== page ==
Football’s broken moral compass keeps pointing to the elite

Date published: Friday 21st February 2020 9:10

The last couple of weeks have seen fairness within football called into question. While Manchester City being banned from the Champions League for two years and fined £30million by UEFA after a charge of breaching Financial Fair Play rules may seem the right and proper action to take, the morality of the situation is arguably more convoluted. Far more straightforward, though, is the understanding of Barcelona being allowed to snare Leganes’ key attacking threat, Martin Braithwaite, outside of the transfer window due to Ousmane Dembele and Luis Suarez missing the rest of the season through injury. It has left his former club, currently second bottom of La Liga, unable to replace him and staring relegation in the face.

Perhaps it is rather confusing to some that Barcelona are coming out of these two incidents looking worse in some ways, despite not being the team accused of regulation breaches. They were allowed to bring Braithwaite in by the authorities, so their actions aren’t dubious from a legal standpoint at least. But rules and laws don’t always stand for what is right, and the situation Leganes have been put in through no fault of their own feels wrong.

In Spain, buyout clauses in contracts are mandatory; they are usually there to protect the club rather than the player. But it means that, should someone come along with the money, teams are effectively powerless to do anything. The likes of Barcelona and Real Madrid will price these clauses above anything like regular value, giving them the power, but Leganes were vulnerable from the moment permission for this controversial signing was given.

Braithwaite’s clause was valued at just €20million, and after a move for Real Sociedad’s Willian Jose failed due to his fee, the Blaugrana acted swiftly to find a cost-effective deal which wouldn’t cause them too many problems. Leganes saw their own appeal to sign a replacement rejected, and to make it worse for them, the likelihood of the Dane enjoying a long-term future at Camp Nou is slim. Once Suarez and Dembele are fit again, or the Catalans decide to pursue major targets Neymar and Lautaro Martinez next summer, he may well be sold to another side in a similar predicament to what Leganes find themselves in now.

It is the kind of short-term act that only clubs of a certain size can get away with. Braithwaite has scored six times this season and has managed to turn his career around since falling out with Tony Pulis at Middlesbrough; for him, this is a once in a lifetime opportunity.

Whether the rule that allowed them to act is fair or not – and there are some reports emerging that it may change next year – is only half the question. Whether Barcelona were justified is also up for debate. Antoine Griezmann and Lionel Messi have both scored more goals than Braithwaite this season, so would be able to compensate for the major injury losses until the summer. Certainly more so than Leganes, who will be scrambling to find a way forward.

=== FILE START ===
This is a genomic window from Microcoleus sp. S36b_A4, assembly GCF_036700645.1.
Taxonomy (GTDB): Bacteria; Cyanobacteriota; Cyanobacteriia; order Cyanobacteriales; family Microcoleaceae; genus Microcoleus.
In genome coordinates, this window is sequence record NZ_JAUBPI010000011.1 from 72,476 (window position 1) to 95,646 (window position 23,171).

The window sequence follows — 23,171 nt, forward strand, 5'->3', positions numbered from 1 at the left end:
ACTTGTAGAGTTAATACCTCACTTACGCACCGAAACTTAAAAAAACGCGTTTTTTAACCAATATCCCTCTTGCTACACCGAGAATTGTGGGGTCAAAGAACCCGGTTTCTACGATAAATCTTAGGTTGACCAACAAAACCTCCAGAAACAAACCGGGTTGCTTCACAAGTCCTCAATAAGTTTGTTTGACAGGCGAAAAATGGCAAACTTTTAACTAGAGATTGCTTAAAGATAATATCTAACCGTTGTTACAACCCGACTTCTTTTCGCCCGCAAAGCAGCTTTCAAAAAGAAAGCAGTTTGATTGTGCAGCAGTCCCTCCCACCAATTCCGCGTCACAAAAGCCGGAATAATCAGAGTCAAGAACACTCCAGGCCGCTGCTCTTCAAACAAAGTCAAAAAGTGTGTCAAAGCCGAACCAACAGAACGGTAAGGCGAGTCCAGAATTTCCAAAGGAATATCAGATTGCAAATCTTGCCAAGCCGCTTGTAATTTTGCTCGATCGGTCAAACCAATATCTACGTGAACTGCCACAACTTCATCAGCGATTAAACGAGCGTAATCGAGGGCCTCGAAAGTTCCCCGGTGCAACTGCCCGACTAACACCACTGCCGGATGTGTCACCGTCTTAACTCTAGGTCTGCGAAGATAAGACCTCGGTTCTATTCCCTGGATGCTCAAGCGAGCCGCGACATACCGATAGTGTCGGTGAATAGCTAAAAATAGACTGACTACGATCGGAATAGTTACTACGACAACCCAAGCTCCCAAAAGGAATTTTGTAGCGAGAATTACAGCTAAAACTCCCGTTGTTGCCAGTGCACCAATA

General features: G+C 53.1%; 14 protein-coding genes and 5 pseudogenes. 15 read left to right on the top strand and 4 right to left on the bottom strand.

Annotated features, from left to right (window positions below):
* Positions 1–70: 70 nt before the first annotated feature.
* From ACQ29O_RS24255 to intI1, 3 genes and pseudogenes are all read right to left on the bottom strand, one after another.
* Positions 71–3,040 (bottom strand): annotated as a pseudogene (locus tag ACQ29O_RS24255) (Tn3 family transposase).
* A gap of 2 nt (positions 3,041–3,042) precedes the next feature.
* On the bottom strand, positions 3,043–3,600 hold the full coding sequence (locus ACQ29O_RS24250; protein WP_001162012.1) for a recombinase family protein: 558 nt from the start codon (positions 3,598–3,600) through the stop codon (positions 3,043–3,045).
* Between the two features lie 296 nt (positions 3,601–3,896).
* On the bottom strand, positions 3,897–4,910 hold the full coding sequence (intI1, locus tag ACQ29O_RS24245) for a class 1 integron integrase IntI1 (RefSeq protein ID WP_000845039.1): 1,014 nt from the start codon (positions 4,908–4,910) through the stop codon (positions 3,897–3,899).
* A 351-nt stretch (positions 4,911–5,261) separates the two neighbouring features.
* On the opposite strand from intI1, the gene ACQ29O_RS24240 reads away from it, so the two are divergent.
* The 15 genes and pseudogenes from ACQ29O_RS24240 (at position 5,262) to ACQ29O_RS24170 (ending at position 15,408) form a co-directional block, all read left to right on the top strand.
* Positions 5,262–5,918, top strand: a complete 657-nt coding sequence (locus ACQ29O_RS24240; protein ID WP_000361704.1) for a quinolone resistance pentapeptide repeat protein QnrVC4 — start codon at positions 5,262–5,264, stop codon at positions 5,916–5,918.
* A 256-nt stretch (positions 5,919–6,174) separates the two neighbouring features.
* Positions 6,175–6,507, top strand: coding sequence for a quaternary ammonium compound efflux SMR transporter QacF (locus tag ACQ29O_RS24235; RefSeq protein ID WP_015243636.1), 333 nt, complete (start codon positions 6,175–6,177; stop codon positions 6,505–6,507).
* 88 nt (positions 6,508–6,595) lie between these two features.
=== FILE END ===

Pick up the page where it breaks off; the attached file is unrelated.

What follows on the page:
Morals aside, the Spanish champions only have an obligation to themselves. But it would be interesting to see how far Tottenham would get with a similar request, given the fact they could be missing both Harry Kane and Heung-min Son for the remainder of the campaign.

In terms of City, the key difference is that they are in a legal battle. There can be no debating the fact they deserve to be punished if they are found to have cheated, and many neutral and rival supporters will be pleased to see them face consequences for their lavish spending over recent years. The novelty of fifth place in the Premier League becoming key, especially as that could be a potential reward for Sheffield United’s heroics this season, is also enticing. But the reality is that with City’s riches, they will be able to prepare a strong defence to the charges when they appeal to the Court of Arbitration for Sport, and there is a strong chance that the ban could be reduced or even overturned altogether.

A discussion around the aims of FFP is needed, too, because the regulations are not necessarily in line with the reality of what they stand for. It is admirable that UEFA has looked to stifle clubs such as City and Paris Saint-Germain, who have attempted to propel themselves into the elite with external expenditure on a scale few can compete with, but the current way of doing that doesn’t make it a level playing field at all. Instead of offering fairness across the board, only being able to invest what teams earn themselves stacks the odds in favour of the likes of Manchester United, Barcelona and Real Madrid, who have worldwide fanbases and seemingly infinite revenue streams. There is no balance, only opportunity for a handful of teams to take advantage whichever way you look at it.

A new approach is needed, one that doesn’t create a distortion towards either the historic or richest clubs.

As things stand, the rules are in place and they need to be followed. The jury is still out on whether City will be kicked out of Europe, literally. But there have been two very different examples of just why modern football needs to have a soul search when it comes to fairness and morality. Right now, it feels like the elite clubs have an advantage beyond their quality on the pitch, and if that continues, the triumph of an underdog, which make the sport beautiful, will become even more of a rarity.

Harry De Cosemo is on Twitter

 

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